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Single market for goods: external dimension

Internal market

To function optimally, the internal market must be in synchronisation with the international context. A number of operators (financial institutions, entrepreneurs, etc.) operate beyond our frontiers. European goods are distributed all over the world. At the same time, an endless flow of foreign goods passes in transit through Europe. Contradictions may occur, however, between the principles and standards of the European market and the rules of third countries. Furthermore, the protection of copyright, patents and data must be guaranteed, whatever the destination of the product. Most of the internal market policies are international in character and the European Union ensures that they are consistent. The European Union’s tasks also include facilitating trade in goods and services by means of a clear, adapted framework, boosting trade (introduction of free trade areas with partners) and promoting common international standards. Finally, the external dimension of the single market is inextricably linked to the European enlargement policy, since all accessions are in fact subject to the adoption of the European legislation.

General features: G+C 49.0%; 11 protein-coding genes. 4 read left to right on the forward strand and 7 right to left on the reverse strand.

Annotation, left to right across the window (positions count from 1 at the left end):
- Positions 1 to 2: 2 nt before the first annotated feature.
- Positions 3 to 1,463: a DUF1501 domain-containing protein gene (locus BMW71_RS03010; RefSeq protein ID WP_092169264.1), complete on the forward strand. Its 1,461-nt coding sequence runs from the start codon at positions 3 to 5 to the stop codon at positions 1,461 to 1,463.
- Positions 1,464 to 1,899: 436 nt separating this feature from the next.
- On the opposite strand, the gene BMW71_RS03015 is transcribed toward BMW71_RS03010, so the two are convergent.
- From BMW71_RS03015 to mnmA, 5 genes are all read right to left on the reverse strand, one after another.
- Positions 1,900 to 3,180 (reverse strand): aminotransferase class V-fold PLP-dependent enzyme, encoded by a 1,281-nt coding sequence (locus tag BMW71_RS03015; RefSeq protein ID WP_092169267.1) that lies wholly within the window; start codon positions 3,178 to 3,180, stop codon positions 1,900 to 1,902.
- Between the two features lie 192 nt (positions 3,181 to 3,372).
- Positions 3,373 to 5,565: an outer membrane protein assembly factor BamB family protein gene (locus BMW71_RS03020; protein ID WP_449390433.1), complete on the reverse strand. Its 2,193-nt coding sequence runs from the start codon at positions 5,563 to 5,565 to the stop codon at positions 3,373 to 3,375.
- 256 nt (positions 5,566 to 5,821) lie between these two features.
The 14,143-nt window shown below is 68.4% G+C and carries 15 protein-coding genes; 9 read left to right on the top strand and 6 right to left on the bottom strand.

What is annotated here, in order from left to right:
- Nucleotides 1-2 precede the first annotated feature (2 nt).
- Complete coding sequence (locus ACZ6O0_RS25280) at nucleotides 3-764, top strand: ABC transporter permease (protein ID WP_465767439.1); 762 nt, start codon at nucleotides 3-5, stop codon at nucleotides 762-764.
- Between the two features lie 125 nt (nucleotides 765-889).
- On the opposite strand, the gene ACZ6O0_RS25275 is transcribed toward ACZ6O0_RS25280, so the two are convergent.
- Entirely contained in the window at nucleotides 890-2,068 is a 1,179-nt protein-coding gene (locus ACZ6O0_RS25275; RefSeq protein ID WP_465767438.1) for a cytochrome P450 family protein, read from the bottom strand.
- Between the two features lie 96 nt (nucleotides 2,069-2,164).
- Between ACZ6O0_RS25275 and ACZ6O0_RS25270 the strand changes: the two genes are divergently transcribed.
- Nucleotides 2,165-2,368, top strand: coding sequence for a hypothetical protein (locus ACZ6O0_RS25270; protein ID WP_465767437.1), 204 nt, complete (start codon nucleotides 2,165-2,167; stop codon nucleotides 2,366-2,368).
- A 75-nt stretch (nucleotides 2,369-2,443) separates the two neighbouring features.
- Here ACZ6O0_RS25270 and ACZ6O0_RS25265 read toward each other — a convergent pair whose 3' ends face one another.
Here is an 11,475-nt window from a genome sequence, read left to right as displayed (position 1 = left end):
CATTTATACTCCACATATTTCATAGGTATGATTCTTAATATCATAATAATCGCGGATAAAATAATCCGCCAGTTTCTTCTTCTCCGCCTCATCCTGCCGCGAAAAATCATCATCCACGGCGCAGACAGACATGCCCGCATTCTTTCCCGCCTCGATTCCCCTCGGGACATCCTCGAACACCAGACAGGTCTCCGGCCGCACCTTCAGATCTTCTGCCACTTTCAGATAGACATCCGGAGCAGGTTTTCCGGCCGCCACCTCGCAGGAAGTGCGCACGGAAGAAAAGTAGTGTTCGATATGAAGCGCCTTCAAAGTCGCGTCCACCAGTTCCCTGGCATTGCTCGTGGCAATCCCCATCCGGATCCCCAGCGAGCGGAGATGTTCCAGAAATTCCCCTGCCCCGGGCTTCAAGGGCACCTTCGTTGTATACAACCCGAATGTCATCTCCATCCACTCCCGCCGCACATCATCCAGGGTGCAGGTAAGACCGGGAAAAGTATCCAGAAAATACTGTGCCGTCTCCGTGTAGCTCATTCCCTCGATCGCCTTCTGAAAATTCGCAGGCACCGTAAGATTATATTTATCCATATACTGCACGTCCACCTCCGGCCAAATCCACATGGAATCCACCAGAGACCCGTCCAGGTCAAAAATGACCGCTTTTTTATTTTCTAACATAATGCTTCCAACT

See also

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